The Pennsylvania Budget and Policy Center (PBPC) released a report this week advocating for a severance tax on natural resource extraction, such as the proposed tax by Governor Rendell on natural gas. The report, "Responsible Growth: Protecting the Public Interest with a Natural Gas Severance Tax," examines the potential costs of increased natural gas drilling on taxpayers and the environment, how severance taxes are structured in other states, and what lessons
"Natural gas extraction in the Marcellus Shale has substantial risks and substantial costs that have not yet been fully explored in the rush to drill," said
Natural gas drilling has an unavoidable impact on the environment, and the waste water generated during the drilling process in the Marcellus Shale poses particular concerns. According to a marketing manager at GE Water & Processes Technologies, which develops filtering technologies used to clean the water, "the Marcellus water is the worst water on the planet."
Even with adequate environmental monitoring, increased drilling in the Marcellus Shale could cause water contamination, soil erosion, disturbance to natural environments, and noise and air pollution, said
Now Here Comes the Fuzzy Logic:
A severance tax is one way to ensure that taxpayers aren't asked to pay those environmental costs, the report found. It also will compensate Pennsylvanians for the removal of a non-renewable resource and offset the costs of new roads and bridges, public safety, building, and emergency response needs that accompany growth in natural gas drilling.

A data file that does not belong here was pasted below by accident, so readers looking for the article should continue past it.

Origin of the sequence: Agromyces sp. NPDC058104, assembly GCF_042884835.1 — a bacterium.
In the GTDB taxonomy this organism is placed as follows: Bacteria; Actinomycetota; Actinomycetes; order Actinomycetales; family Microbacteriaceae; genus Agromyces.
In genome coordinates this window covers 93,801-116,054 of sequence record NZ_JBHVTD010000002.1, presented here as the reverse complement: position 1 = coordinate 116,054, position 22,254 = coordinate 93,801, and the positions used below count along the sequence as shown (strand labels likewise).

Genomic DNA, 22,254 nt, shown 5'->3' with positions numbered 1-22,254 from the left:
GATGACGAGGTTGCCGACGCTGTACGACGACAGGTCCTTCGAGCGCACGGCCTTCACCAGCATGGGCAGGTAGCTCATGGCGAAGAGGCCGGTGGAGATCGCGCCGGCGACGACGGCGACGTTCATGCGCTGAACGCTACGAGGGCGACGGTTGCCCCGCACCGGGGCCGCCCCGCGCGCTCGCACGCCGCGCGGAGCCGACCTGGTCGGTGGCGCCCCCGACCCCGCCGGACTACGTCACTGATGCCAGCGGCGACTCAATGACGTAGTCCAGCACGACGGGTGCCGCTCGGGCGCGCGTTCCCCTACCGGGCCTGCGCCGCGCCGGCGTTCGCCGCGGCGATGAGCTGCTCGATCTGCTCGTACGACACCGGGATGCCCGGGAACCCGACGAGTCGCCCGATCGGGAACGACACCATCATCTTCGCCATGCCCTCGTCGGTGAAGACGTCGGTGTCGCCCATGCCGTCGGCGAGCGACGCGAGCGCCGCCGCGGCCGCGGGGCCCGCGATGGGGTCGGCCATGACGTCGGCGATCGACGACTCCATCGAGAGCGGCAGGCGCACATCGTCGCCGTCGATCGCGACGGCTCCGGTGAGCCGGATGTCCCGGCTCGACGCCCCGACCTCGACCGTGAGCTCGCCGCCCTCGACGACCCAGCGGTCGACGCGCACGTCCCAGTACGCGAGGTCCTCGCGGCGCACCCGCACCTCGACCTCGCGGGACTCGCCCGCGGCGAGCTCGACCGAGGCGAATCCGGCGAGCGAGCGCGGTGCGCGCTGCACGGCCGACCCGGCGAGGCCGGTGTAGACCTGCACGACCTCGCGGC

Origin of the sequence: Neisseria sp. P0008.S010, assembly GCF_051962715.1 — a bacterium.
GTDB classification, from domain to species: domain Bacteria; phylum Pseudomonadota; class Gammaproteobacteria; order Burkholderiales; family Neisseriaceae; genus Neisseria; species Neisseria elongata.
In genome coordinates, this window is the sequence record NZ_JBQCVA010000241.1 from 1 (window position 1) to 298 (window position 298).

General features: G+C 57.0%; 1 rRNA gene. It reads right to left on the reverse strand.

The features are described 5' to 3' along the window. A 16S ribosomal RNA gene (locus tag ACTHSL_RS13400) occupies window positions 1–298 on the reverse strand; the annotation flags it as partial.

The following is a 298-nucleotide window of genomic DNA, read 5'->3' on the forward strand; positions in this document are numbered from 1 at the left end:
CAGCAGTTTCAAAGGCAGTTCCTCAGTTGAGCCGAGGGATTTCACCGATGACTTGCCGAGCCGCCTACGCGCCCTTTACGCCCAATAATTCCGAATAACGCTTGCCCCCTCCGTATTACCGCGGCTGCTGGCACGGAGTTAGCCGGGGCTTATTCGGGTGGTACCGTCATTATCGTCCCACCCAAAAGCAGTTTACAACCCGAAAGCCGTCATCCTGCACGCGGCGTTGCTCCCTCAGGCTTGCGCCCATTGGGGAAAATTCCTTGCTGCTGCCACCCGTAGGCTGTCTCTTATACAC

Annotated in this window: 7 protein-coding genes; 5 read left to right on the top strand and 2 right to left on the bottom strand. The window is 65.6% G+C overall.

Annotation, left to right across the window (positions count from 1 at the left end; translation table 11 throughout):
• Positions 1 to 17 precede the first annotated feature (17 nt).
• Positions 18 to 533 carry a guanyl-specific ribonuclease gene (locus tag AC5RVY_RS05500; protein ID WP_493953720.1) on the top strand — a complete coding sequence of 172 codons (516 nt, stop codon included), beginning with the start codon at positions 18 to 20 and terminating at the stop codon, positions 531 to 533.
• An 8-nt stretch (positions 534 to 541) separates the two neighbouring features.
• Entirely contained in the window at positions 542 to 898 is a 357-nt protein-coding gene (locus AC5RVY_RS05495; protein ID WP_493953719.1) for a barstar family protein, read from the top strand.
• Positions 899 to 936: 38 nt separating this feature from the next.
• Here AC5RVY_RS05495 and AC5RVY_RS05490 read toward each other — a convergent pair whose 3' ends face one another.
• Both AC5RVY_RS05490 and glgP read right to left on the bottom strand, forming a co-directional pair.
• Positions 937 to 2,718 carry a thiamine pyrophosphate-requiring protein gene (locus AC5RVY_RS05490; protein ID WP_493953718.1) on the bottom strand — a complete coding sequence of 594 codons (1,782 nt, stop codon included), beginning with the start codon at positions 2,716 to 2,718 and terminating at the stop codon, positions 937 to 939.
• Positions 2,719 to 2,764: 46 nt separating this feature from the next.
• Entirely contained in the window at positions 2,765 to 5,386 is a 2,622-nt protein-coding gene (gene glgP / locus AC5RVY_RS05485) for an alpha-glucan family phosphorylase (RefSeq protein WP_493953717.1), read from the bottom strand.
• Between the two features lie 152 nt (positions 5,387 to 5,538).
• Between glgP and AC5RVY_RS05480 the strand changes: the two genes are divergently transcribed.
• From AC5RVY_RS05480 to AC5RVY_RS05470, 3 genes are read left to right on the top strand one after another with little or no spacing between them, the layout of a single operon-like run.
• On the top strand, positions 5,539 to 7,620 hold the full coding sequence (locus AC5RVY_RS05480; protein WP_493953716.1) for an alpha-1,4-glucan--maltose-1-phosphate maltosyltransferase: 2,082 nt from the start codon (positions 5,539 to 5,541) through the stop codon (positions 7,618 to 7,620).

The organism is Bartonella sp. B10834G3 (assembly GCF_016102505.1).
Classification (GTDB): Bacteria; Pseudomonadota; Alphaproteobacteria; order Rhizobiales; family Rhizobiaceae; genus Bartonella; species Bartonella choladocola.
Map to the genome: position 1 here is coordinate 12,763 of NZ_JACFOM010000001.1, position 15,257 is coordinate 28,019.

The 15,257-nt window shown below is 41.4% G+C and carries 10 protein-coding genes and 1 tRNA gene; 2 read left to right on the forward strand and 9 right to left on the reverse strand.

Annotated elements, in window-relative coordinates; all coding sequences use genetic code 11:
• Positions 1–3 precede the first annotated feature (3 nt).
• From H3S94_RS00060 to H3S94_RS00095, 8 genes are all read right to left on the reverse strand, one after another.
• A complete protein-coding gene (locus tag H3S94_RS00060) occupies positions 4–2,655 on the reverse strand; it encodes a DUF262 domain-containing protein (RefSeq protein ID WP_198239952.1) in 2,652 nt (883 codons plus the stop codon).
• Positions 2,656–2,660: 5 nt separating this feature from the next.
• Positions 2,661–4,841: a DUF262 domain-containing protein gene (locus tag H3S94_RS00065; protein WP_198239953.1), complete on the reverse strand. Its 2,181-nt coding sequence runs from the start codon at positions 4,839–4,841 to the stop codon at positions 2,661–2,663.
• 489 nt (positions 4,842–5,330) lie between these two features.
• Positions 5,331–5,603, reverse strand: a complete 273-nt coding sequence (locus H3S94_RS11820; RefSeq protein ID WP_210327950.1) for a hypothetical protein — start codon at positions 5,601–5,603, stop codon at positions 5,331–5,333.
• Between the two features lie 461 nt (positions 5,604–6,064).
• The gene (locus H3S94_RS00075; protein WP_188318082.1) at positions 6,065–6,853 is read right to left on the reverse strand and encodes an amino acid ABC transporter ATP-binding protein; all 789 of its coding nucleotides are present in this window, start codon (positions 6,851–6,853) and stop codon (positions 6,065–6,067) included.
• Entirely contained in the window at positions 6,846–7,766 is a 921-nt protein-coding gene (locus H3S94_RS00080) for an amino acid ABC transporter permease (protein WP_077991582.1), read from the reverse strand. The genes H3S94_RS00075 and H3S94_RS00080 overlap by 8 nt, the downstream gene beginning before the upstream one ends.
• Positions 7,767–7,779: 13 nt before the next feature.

(Did anyone ask Pennsylvanians if they prefer a severance tax offsetting these costs to preserving the natural state of our environment in such ways as render the severance tax unnecessary?)
"What will our great grandchildren be left with when the last gas well is exhausted? A severance tax reinvested in Pennsylvania's natural resources and communities will help balance the damages caused by drilling operations and pipelines," said
Can severance tax money generate replacement water? Can it clean the VOCs and particulate matter out of the air? Exhaust from the huge number of diesel trucks, dust from construction activity, emissions from wells that will be flared (either intentionally or accidentally), as well as the evaporation of hazardous materials in waste pits, could lead to a profound deterioration of Pennsylvania's air quality. The use and emission of volatile organic compounds (VOCs) in fracking fluids could have a profound impact on all Pennsylvania's ecosystems. Predetermining remediation instead of protecting existing healthy conditions bespeaks acts complicit in their destruction.